Judgments, Supreme Court, Bronx County (Stanley Green, J.), entered October 25, August 2 and June 20, 2007, after a joint trial, insofar as appealed from, awarding the Doomes, Jiminian/Nunez and Rivera plaintiffs damages for pain and suffering as against defendant Warrick Industries, unanimously reversed, on the law and the facts, without costs, and the complaints dismissed as against defendant Warrick Industries. The Clerk is directed to enter an amended judgment accordingly.
Published by New York State Law Reporting Bureau pursuant to Judiciary Law § 431.
This opinion is uncorrected and subject to revision before publication in the Official Reports.
Tom, J.P., Nardelli, McGuire, Acosta, DeGrasse, JJ.
16893/94 16954/96 17408/94
In 1994, a bus driver fell asleep at the wheel while driving on a highway at approximately 60 miles per hour. The bus, which was manufactured by Warrick from a chassis produced by defendant Ford Motor Company, moved across the highway, from the right-hand lane into the passing lane and then onto the median strip and a sloping embankment before rolling over several times after the driver woke up and tried to steer the bus back to the roadway. Plaintiffs, who were among the 19 injured passengers, alleged negligence, strict product liability and breach of warranty, contending that when the driver suddenly woke up, he was unable to regain control of the bus because, with its redesigned chassis, the bus was overweight and misbalanced, with too much weight over its back. Plaintiffs also sought to hold Warrick liable on the ground of its failure to equip the bus with seatbelts to protect the passengers. Following a joint trial of the claims of some of the plaintiffs, the jury found, in part, that Warrick was liable for the accident because it lengthened the original Ford chassis and failed to install seatbelts.
Before trial, Warrick moved unsuccessfully to preclude evidence as to the alleged negligence or product defect attributed to the lack of passenger seatbelts. The National Traffic and Motor Vehicle Safety Act of 1966 prescribes uniform national standards. When read together with the regulatory scheme prescribed by the Secretary of Transportation, as set forth in Federal Motor Vehicle Safety Standard (FMVSS) 208 (49 CFR 571.208), this standard requires manufacturers to equip vehicles with certain restraints, depending on the type, weight and age of the vehicle. This bus was governed by S4.4.2 of FMVSS 208, pursuant to which only the driver's seat was required to be fitted with a seatbelt. Although the federal enactment does preserve the right, in some instances, to a common-law remedy (49 USC § 30103[e]), a suit alleging the failure to install airbags is preempted (Geier v American Honda Motor Co., 529 US 861 ; see also Chevere v Hyundai Motor Co., 4 AD3d 226, 227 , lv denied 3 NY3d 612 ). Similarly, the state tort law rule for which plaintiffs argue -- one that effectively would require seatbelts at passenger seating positions for all buses governed by FMVSS 208 -- is preempted because it conflicts with the federal goal of establishing uniform standards (see Surles v Greyhound Bus Lines, Inc., 2005 WL 1703153, *6, 2005 US Dist. LEXIS 45765, *17-18 [ED Tenn 2005]).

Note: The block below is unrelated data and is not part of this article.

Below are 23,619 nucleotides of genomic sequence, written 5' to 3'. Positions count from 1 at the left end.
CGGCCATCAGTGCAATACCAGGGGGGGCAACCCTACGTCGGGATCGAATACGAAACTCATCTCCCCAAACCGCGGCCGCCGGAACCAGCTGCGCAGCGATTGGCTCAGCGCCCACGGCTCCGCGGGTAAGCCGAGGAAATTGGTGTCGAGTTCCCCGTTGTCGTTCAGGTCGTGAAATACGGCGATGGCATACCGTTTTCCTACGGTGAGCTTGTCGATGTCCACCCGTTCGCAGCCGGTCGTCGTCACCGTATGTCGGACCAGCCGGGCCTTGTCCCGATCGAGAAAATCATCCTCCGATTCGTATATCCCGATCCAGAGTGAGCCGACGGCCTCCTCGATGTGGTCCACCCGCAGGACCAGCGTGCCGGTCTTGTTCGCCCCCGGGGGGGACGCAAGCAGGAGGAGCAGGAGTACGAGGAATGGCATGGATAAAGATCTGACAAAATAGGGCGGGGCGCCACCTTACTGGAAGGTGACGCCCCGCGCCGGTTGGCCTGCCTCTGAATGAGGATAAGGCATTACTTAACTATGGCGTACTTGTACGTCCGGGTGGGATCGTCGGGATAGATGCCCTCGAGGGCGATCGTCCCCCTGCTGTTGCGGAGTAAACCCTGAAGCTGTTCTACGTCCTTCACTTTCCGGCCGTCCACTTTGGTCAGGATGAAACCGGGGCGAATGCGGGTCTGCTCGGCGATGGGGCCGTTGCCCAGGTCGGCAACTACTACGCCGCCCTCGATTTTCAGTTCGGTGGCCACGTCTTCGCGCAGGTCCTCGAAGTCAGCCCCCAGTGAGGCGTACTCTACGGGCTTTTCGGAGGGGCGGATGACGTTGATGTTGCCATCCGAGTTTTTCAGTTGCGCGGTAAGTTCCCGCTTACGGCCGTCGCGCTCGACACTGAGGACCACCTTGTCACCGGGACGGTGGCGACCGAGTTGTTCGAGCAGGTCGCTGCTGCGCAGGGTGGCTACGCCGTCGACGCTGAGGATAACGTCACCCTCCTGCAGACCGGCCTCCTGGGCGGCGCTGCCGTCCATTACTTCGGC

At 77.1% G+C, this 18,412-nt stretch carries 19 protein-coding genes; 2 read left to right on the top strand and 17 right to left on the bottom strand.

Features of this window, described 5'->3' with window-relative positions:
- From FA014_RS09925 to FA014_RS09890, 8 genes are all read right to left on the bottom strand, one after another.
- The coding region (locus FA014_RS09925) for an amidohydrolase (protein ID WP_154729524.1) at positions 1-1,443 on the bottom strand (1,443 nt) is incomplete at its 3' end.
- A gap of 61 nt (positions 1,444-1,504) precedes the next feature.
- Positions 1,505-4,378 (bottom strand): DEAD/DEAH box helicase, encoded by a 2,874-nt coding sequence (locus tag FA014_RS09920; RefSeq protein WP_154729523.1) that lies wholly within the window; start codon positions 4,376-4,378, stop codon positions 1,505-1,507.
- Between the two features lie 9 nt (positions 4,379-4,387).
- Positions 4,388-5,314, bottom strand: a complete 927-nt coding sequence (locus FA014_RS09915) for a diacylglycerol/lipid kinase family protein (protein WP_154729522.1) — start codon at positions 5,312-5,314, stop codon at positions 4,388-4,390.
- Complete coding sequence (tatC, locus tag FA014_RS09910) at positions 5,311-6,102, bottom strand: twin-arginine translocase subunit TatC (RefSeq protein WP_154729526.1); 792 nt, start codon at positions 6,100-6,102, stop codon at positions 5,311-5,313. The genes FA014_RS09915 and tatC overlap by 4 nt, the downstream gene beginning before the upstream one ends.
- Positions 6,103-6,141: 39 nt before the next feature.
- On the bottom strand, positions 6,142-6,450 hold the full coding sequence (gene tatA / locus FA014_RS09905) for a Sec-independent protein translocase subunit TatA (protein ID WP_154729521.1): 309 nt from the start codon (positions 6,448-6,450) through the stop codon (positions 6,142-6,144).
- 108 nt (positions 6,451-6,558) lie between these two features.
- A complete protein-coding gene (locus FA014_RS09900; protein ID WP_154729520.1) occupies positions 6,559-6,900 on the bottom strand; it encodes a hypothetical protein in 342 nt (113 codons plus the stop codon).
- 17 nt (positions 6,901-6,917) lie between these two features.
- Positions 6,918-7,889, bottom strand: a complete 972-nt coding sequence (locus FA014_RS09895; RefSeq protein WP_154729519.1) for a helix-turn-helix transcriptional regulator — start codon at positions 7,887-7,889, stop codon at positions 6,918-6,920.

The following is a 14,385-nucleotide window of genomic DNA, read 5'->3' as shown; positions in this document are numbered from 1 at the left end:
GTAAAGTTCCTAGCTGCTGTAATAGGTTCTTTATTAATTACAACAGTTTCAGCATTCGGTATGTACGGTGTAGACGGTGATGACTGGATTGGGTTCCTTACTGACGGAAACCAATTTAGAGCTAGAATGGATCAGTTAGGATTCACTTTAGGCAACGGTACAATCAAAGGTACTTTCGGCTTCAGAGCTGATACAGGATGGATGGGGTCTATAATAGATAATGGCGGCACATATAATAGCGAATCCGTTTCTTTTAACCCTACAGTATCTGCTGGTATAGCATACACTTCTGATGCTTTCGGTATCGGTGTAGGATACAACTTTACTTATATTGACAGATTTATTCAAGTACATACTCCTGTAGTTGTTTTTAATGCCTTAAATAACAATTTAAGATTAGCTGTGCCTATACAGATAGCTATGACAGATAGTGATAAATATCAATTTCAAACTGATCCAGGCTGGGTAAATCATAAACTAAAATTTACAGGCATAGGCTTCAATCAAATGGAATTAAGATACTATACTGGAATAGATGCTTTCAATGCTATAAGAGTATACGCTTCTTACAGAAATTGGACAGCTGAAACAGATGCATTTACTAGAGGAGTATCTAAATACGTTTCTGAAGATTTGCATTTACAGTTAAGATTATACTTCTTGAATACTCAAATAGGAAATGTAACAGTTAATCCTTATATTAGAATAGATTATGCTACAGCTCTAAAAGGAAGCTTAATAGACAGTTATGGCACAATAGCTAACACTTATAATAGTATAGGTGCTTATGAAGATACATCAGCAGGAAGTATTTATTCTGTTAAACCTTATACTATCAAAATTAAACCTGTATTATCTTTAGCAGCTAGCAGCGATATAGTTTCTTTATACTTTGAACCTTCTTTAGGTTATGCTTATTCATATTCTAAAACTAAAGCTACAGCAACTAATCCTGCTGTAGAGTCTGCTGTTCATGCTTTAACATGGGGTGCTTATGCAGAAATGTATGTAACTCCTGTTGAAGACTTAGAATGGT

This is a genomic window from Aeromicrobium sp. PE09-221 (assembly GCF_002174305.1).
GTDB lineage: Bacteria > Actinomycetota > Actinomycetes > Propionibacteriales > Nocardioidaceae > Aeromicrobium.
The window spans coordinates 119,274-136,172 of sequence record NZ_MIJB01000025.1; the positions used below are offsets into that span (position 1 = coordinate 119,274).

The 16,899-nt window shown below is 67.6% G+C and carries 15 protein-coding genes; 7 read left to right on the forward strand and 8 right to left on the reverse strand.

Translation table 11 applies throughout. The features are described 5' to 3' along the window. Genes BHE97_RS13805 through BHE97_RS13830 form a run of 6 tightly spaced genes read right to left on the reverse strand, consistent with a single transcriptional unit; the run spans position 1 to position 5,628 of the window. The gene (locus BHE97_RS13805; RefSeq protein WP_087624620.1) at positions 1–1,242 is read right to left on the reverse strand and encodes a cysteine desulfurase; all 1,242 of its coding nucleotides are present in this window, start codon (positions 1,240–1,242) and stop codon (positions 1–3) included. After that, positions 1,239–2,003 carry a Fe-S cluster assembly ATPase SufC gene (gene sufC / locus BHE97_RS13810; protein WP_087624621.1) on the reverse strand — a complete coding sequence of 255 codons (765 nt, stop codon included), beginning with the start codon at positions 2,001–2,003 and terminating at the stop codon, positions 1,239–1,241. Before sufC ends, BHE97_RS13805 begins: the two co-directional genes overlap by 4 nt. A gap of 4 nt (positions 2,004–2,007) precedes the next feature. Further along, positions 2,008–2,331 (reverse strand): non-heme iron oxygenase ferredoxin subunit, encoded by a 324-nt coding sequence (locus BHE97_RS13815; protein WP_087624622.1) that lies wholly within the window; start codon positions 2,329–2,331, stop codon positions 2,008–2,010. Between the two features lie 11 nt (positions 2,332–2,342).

As for the weight distribution claim, not only was there no credible nonspeculative evidence concerning the vehicle's weight or its distribution, but plaintiffs' own expert engineer acknowledged that the accident was unrelated to the extension of the chassis, and admitted there was no proof it had been caused by anything other than the driver's inattentiveness.
THIS CONSTITUTES THE DECISION AND ORDER OF THE SUPREME COURT, APPELLATE DIVISION, FIRST DEPARTMENT.
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